3. With these planks, you can stagger them to have and “off” edging.  With that look in mind, you will not need to cut your boards to fit your tables exactly like I have.  If this is the look you’re interested in, you may skip step 4.
  4. (Pictured Below) With a black pen or marker, number the planks in the order you want them placed then draw a line using the table’s edge to mark where to cut each board.
  5. Flip the coffee and end tables right side up and measure the width of each table’s glass insert area.
    • You will need this to cut a plank board and place inside the insert so you will have something to glue the plank boards on top of.

Putting It All Together

  1. Using sandpaper, sand down the edges the cut planks.
  2. (Pictured Below) Using the planks you’ve measured for the glass insert in step 5, glue each cut plank on top of the metal holds (the part of the coffee and end tables that held up the glass inserts).
  3. Proceed to gluing the remaining planks on top of the coffee and end tables.
  4. Allow 24 hours for glue to dry.

Finishing Touches

  1. Using a paint brush, paint at least 3 coats of protective finish.
    • These plank boards are very porous and you will need to seal them or else anything that spills on them could stain.
  2. Allow 24 hours for paint to dry.

Loved this Upcycled Broken Glass Coffee Table post?

I’d love to hear your thoughts! Please leave me a comment! Thanks for visiting Mommy Engineering!

Our goal is help mothers with parenting and achieving healthy family living! We want to be your resource for parenting tips and healthy home and family living habits through insightful articles from fellow moms! Let us be your resource for all your parenting and family questions!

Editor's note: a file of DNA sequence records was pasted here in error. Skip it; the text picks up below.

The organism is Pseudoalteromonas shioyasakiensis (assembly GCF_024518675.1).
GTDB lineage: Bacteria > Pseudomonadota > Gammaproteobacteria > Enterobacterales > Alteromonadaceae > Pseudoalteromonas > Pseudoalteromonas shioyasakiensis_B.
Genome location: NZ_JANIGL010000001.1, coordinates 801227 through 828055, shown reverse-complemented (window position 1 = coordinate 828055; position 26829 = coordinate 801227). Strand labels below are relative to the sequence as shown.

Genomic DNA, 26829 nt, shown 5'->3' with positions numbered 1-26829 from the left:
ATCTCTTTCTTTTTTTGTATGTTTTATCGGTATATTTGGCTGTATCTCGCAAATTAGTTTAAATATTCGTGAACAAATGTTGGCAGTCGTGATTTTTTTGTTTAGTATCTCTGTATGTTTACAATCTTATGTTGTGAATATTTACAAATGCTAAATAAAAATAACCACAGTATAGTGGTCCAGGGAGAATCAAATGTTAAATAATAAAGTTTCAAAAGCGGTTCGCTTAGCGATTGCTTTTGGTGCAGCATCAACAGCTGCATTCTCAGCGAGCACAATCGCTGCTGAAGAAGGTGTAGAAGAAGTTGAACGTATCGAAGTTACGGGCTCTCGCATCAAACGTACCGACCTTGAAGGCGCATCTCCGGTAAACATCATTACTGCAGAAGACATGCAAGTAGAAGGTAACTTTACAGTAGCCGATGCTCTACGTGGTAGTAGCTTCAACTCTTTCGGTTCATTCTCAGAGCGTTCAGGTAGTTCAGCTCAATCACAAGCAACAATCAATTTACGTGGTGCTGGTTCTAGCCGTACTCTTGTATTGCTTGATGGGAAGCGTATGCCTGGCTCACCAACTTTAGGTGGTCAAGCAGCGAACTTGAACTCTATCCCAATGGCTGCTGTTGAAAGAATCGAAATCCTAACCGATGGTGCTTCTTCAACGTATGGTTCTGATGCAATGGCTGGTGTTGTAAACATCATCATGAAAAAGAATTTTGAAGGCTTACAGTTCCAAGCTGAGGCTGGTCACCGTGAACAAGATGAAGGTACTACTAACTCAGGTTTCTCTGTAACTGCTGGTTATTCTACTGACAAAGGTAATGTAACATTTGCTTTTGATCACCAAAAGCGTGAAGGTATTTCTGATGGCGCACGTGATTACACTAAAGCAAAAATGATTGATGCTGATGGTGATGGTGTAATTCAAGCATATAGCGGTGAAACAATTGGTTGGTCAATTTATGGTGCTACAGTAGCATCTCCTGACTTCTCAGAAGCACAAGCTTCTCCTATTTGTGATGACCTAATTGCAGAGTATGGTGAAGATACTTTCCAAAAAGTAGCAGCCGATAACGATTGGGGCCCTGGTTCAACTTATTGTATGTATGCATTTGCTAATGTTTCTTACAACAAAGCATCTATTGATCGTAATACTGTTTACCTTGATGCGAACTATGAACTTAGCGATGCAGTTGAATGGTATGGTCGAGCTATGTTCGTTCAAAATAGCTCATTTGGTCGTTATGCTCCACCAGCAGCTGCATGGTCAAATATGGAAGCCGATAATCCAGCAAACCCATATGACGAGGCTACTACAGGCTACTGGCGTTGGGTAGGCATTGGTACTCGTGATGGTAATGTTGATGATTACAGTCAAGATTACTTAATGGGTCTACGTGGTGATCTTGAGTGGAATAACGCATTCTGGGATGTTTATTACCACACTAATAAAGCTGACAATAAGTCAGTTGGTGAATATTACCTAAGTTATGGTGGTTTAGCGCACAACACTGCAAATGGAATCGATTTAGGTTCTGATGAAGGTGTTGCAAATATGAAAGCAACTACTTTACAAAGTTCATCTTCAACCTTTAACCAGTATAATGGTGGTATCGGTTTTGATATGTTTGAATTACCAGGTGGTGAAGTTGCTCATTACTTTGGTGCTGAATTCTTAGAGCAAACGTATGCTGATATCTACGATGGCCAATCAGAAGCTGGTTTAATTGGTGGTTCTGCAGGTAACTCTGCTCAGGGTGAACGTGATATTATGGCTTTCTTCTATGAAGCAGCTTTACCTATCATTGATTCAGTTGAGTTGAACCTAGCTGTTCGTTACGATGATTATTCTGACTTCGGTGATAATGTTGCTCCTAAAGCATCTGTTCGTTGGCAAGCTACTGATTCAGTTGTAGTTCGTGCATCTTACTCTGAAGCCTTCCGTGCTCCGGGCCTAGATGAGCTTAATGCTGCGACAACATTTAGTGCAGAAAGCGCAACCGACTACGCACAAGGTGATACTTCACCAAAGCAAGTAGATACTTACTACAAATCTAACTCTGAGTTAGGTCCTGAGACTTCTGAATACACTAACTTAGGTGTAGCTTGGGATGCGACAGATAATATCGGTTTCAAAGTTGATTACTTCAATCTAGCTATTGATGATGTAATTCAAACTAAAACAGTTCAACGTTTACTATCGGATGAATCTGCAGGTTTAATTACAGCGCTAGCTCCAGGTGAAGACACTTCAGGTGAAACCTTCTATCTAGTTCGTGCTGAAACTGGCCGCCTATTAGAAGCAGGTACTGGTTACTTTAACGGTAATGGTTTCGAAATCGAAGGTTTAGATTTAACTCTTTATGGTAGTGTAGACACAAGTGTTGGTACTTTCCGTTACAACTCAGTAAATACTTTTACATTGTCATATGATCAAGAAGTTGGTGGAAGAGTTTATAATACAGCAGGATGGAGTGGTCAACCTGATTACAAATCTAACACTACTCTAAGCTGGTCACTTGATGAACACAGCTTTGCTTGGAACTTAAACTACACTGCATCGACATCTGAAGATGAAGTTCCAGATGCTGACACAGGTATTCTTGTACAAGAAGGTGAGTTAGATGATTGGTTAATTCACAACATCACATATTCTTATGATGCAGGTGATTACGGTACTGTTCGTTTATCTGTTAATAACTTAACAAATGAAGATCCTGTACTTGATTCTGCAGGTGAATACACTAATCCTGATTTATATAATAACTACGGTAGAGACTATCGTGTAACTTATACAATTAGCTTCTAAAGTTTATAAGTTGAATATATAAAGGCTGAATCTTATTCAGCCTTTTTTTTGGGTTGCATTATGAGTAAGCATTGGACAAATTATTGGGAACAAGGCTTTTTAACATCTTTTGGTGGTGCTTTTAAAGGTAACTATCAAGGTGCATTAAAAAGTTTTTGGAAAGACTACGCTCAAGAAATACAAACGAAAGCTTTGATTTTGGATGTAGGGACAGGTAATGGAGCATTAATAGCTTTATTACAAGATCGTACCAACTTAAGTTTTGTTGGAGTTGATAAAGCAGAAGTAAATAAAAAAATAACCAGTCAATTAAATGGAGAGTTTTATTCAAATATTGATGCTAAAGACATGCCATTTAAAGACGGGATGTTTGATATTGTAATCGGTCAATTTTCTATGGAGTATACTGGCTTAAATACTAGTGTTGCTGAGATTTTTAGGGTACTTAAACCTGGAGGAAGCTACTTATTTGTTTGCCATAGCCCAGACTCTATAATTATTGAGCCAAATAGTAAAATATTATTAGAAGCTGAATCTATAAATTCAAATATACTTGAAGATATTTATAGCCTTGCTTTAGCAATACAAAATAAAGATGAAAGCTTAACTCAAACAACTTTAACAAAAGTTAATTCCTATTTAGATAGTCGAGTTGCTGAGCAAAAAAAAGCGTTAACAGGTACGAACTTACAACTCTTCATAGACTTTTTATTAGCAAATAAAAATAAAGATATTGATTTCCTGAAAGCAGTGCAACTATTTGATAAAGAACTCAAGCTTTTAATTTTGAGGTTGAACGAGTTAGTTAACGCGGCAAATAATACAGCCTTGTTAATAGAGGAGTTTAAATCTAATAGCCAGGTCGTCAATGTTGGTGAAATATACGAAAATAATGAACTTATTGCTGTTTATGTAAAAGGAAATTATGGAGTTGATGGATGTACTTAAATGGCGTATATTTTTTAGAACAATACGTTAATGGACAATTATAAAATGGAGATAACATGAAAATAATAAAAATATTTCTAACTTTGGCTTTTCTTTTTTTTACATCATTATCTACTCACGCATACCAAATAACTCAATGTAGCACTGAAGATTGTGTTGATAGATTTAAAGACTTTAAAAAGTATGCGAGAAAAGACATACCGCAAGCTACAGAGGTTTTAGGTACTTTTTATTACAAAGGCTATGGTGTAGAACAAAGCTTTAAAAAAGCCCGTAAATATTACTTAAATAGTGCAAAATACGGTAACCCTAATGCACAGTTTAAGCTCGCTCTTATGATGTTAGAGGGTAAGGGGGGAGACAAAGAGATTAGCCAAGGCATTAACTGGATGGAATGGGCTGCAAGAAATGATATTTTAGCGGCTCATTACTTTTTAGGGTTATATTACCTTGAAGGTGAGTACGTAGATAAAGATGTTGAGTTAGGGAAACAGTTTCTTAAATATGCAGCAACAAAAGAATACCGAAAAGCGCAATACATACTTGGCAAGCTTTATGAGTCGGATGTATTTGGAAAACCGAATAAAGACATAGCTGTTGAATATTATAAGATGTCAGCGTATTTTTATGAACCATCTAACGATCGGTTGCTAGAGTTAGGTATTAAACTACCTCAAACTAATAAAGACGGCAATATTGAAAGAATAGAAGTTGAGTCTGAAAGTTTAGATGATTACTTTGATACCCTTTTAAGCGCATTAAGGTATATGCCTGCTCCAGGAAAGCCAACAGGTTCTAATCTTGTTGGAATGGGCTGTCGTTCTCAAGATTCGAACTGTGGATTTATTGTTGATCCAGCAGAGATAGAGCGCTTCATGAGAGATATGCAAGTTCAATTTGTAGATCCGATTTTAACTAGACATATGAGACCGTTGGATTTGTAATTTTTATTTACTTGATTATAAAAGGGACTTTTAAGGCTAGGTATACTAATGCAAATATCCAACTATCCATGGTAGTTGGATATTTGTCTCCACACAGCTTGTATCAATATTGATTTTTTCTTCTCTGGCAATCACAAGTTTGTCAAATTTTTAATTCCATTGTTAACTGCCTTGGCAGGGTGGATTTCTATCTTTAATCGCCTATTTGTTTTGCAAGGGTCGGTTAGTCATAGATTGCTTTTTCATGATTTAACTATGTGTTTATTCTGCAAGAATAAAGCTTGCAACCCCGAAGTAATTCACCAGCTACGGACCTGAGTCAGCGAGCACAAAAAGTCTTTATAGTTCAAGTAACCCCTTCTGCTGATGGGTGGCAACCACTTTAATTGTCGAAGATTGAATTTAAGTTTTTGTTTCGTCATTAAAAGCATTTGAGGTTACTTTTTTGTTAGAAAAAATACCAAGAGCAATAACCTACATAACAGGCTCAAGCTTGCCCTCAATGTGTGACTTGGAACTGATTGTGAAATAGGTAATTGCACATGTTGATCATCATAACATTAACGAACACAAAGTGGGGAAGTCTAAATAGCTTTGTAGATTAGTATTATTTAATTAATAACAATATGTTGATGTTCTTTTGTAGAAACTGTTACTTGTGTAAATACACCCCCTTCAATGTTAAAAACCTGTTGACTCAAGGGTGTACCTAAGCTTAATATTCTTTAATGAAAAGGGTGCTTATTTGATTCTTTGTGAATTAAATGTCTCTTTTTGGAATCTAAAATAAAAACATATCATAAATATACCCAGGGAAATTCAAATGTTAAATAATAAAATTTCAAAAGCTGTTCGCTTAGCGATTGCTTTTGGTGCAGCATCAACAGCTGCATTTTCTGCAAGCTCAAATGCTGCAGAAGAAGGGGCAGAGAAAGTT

Get the latest parenting tips and healthy family living DELIVERED!
Learn more here and sign up!

Let’s connect on social media!
By connecting with me, you’ll help Mommy Engineering connect with more brands/companies to continue to bring you great content and exclusive giveaways and deals!

Facebook | Instagram | Twitter | Pinterest

Want to be featured on Mommy Engineering?
Let’s work together!
We are a PR-Friendly blog and we also accept guest and sponsored posts!
For guest post submission details please visit our Submissions Page!
For Sponsored Posts inquiries please visit our Disclosure Page!

Spread the love
  • 2
  • 109

Wife, Stay at Home Mom of two boys, and blogger. Friends and family call me Kaye but my personal favorite is "Mom." I am truly blessed to have the opportunity to be at home with my two baby boys. As an engineer by career, and stay-at-home mom by choice, I write about how to “Invent. Innovate. Design. Mommyhood” and what that entails.

One Comment

  • CJ

    WOW! I would never have thought to try this type of DIY, but after reading this post, I would be more willing to give it a try. Thanks! 🙂

Leave a Reply

Your email address will not be published. Required fields are marked *

This site uses Akismet to reduce spam. Learn how your comment data is processed.